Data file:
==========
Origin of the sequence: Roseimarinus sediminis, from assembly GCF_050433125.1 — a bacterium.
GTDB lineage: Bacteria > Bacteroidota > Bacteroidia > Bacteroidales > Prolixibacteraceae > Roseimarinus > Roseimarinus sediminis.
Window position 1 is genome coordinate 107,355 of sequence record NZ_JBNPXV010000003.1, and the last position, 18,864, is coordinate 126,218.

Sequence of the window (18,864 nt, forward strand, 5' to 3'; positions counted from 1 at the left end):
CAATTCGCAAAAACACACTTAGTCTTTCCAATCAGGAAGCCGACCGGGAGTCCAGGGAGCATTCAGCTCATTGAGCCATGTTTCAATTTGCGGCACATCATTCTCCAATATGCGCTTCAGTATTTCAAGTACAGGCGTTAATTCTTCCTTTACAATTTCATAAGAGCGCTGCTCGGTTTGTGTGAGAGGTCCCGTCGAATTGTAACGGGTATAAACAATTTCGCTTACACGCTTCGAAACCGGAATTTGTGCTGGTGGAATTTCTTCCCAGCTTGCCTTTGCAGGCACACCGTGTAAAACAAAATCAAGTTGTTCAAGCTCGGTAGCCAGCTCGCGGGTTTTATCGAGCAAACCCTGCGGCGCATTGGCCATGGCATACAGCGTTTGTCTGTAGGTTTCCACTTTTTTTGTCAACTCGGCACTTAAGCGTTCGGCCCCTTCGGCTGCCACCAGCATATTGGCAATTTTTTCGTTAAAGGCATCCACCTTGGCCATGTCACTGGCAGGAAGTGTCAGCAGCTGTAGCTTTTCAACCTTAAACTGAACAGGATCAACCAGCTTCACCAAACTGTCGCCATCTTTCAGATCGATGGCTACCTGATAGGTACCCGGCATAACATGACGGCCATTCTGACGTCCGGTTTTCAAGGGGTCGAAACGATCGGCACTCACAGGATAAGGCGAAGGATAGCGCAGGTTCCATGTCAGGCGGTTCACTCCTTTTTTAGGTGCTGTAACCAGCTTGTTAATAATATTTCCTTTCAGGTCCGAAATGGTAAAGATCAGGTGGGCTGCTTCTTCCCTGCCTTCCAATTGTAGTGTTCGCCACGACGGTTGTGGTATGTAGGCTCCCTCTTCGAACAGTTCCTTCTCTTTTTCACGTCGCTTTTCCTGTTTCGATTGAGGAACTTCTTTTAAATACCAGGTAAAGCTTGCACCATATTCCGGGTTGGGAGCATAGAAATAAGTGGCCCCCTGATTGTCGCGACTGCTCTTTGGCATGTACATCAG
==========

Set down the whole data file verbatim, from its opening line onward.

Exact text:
Origin of the sequence: Roseimarinus sediminis, from assembly GCF_050433125.1 — a bacterium.
GTDB lineage: Bacteria > Bacteroidota > Bacteroidia > Bacteroidales > Prolixibacteraceae > Roseimarinus > Roseimarinus sediminis.
Window position 1 is genome coordinate 107,355 of sequence record NZ_JBNPXV010000003.1, and the last position, 18,864, is coordinate 126,218.

Sequence of the window (18,864 nt, forward strand, 5' to 3'; positions counted from 1 at the left end):
CAATTCGCAAAAACACACTTAGTCTTTCCAATCAGGAAGCCGACCGGGAGTCCAGGGAGCATTCAGCTCATTGAGCCATGTTTCAATTTGCGGCACATCATTCTCCAATATGCGCTTCAGTATTTCAAGTACAGGCGTTAATTCTTCCTTTACAATTTCATAAGAGCGCTGCTCGGTTTGTGTGAGAGGTCCCGTCGAATTGTAACGGGTATAAACAATTTCGCTTACACGCTTCGAAACCGGAATTTGTGCTGGTGGAATTTCTTCCCAGCTTGCCTTTGCAGGCACACCGTGTAAAACAAAATCAAGTTGTTCAAGCTCGGTAGCCAGCTCGCGGGTTTTATCGAGCAAACCCTGCGGCGCATTGGCCATGGCATACAGCGTTTGTCTGTAGGTTTCCACTTTTTTTGTCAACTCGGCACTTAAGCGTTCGGCCCCTTCGGCTGCCACCAGCATATTGGCAATTTTTTCGTTAAAGGCATCCACCTTGGCCATGTCACTGGCAGGAAGTGTCAGCAGCTGTAGCTTTTCAACCTTAAACTGAACAGGATCAACCAGCTTCACCAAACTGTCGCCATCTTTCAGATCGATGGCTACCTGATAGGTACCCGGCATAACATGACGGCCATTCTGACGTCCGGTTTTCAAGGGGTCGAAACGATCGGCACTCACAGGATAAGGCGAAGGATAGCGCAGGTTCCATGTCAGGCGGTTCACTCCTTTTTTAGGTGCTGTAACCAGCTTGTTAATAATATTTCCTTTCAGGTCCGAAATGGTAAAGATCAGGTGGGCTGCTTCTTCCCTGCCTTCCAATTGTAGTGTTCGCCACGACGGTTGTGGTATGTAGGCTCCCTCTTCGAACAGTTCCTTCTCTTTTTCACGTCGCTTTTCCTGTTTCGATTGAGGAACTTCTTTTAAATACCAGGTAAAGCTTGCACCATATTCCGGGTTGGGAGCATAGAAATAAGTGGCCCCCTGATTGTCGCGACTGCTCTTTGGCATGTACATCAG